Wednesday, October 8, 2014

Essay a Day #7: Song's Over

Thanks to Alex for his Essay-a-Day post today, which served as a launch pad for this... (Go read his, too. Fair is fair.)

Pulling my mother-made quilt over me the other night, the bedroom window letting in the nipping-but-still-tolerable October air, what made me think of that day? There are no potential romances in my life these days, no dances, and only the standard level of middle-school politics, so what brain filter fingers over every other possibility in three decades of memory and finds this one? Why is it held so pristinely, as though I might get a better price for it one day, it being in such mint condition?

I hardly knew him--knew him as little as you can know someone in eighth grade when there are thirty kids in the class. And he wasn't one of us long-timers--I hadn't fingerpainted with him or shared a copy of Where the Red Fern Grows. He had scarcely been on my radar. I cannot, in fact, find one other memory of him but this.

What is it about shame that sears one memory into you, burning up others?

I don't remember the color of the balloons or the song that was playing, I don't remember my dress or his--likely not suit, not at an eighth grade graduation dance. Whatever he was wearing, I cannot picture. I remember only laughing. Sitting with Meghan, a part-time friend at best, waiting while Alison spun the floor with yet another guy. This was the usual--the times when Meghan and I were at our closest, I suppose. We were laughing over something, so much that I didn't notice him until he was there, impossibly taller than seated me.

And he asked me to dance.

I glanced at Meghan, and put my hand to my chest as I turned. (I hate that this is true. I wanted to leave it out but I can't. I hate that in this second my Disney-indoctrinated head pressed this gesture--Aurora's, I think--into my hand. I hate that this is what he saw as he began laughing: a pretend princess. This is what I hate, out of everything.)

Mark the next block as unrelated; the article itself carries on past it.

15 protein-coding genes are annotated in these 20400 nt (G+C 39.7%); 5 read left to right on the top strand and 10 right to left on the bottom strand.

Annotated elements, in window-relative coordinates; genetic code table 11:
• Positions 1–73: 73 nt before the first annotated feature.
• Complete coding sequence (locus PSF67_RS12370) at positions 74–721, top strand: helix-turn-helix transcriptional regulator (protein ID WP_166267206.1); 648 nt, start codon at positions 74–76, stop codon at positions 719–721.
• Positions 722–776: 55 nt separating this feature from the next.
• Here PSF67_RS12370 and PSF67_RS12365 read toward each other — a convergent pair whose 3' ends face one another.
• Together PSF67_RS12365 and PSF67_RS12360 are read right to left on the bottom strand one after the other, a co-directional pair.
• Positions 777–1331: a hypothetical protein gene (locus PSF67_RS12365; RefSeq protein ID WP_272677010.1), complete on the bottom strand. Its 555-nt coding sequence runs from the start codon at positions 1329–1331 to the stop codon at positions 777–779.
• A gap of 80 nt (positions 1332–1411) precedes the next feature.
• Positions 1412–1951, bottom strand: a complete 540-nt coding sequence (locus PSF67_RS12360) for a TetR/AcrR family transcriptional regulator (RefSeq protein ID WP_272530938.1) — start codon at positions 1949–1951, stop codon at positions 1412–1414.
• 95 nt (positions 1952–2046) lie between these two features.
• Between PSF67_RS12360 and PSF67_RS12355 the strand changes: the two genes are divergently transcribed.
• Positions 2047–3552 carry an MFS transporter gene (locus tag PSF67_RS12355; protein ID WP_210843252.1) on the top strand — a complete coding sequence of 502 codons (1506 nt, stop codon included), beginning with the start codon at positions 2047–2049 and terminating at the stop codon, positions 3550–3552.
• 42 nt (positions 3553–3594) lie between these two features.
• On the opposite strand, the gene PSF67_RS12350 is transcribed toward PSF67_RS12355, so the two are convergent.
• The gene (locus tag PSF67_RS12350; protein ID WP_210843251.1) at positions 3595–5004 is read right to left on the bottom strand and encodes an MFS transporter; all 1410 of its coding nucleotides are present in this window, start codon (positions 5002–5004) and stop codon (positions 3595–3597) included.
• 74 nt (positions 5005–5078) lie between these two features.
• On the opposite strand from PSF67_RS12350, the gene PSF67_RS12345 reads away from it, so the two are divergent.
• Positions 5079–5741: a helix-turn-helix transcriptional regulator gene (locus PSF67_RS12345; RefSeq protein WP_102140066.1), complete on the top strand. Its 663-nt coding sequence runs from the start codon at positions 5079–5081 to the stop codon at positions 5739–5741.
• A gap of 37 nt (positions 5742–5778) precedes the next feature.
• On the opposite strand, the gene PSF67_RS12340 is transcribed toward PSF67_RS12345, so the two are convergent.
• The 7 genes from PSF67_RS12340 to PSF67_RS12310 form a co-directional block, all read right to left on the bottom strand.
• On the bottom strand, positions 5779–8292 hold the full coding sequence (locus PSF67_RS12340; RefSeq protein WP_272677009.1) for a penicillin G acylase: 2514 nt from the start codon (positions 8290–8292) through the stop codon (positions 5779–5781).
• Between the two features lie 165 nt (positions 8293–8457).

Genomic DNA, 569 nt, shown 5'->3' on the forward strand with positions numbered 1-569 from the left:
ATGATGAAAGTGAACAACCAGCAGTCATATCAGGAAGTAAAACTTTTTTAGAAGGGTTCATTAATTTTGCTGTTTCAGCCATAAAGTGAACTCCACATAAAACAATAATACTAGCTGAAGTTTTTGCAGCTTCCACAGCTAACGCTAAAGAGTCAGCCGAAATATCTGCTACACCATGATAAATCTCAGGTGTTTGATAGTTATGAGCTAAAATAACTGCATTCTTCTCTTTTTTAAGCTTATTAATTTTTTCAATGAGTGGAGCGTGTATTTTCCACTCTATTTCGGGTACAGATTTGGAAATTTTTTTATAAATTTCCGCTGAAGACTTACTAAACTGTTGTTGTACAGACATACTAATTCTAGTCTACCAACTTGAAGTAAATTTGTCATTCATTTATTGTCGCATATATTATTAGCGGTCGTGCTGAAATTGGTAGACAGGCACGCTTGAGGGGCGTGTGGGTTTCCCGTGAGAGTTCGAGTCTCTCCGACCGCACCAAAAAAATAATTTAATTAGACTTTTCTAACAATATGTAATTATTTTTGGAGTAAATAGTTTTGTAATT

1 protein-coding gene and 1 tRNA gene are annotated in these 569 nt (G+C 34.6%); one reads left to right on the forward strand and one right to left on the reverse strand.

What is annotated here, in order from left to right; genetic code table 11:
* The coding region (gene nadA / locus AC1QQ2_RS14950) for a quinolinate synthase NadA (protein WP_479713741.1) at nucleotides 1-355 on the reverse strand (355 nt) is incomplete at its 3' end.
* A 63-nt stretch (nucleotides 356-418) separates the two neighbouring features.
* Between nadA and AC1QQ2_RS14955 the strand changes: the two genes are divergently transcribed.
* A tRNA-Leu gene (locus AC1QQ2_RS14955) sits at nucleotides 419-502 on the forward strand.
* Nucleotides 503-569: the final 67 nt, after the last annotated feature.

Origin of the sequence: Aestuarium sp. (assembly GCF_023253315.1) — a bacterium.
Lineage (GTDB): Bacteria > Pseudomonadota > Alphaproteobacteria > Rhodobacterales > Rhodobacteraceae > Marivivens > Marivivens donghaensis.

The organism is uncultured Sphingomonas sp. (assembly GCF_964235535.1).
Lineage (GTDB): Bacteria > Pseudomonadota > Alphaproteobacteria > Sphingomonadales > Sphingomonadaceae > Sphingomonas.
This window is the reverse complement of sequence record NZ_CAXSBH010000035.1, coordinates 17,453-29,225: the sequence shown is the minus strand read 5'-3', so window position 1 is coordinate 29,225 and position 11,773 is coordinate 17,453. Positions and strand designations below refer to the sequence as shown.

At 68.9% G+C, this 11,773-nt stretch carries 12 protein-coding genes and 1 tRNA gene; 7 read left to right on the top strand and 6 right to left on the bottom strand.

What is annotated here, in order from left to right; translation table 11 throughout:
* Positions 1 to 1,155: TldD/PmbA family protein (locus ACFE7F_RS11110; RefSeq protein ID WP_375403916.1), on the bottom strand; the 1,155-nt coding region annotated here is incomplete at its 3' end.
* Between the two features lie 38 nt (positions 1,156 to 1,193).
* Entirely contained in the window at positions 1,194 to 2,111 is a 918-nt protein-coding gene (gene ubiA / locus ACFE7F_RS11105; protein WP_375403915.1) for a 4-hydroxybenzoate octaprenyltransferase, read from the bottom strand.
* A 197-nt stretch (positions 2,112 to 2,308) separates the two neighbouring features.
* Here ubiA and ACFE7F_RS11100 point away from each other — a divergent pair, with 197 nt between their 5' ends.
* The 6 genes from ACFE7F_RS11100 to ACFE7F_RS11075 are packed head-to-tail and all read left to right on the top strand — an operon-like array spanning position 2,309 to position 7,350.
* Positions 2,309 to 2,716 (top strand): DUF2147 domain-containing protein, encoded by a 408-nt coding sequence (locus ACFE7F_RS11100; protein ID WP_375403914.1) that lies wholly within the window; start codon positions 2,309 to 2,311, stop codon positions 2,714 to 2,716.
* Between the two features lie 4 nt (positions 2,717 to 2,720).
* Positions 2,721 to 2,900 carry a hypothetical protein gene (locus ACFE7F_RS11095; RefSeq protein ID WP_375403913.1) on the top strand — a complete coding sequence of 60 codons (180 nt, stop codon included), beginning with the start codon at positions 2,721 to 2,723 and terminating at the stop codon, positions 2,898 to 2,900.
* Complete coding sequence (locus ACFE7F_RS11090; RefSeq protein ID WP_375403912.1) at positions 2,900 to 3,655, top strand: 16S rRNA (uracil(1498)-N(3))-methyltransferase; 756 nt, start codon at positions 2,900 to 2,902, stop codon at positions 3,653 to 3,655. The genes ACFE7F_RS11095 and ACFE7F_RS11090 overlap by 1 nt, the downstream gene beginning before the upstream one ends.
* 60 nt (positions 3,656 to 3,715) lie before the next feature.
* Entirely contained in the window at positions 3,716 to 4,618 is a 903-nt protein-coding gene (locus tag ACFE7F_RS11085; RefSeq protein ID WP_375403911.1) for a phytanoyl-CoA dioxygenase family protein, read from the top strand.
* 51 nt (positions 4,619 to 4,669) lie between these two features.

And he laughed. "Damn," he says, already shooting a half-glance to the four or five guys I hadn't noticed, a distance away but not out of earshot. "Song's over." And he has the grace to hold in most of the laugh until his back is turned. He is walking back to them, and as I turn back to Meghan (hand dropped, hand loathed, hand in danger of being removed from body) I see the beginnings of back-slaps and arm-punches.

I don't remember her words, but I remember loving Meghan for that night. I don't remember if we stayed or left. I remember Alison coming back to the table, telling her, holding her back from marching across the room to the boys. And abruptly the film reel cuts out.

I don't know why I have this perfectly-kept memory, when a thousand others would be better. (Not nicer--I have lots of sad, painful, awful memories, but they serve a purpose. What does this one do but to bring me back to a 15-year-old girl who wanted to be anyone else but what she was?

There's one other flash of memory connected to this: maybe two months later, I am at Cape Cod. I have bought postcards for friends, and for the first time have included Meghan among them. I don't remember what else I write, save, "Thanks for being a friend when Tim was a jackass."

I don't know why I hold on to it. I never saw Tim again after the next day's graduation, and Meghan and I fell out of touch after high school. If I could let it go, I would. But maybe it's important to remember these things. Maybe we have to remember there are jackasses in the world--but friends at the table, too.

1 comment:

  1. Oh, it is important to remember these things -- the pain fades and I think in a way we get answers about ourselves. With time it all becomes more clear, the edges fading, focusing on what was/important.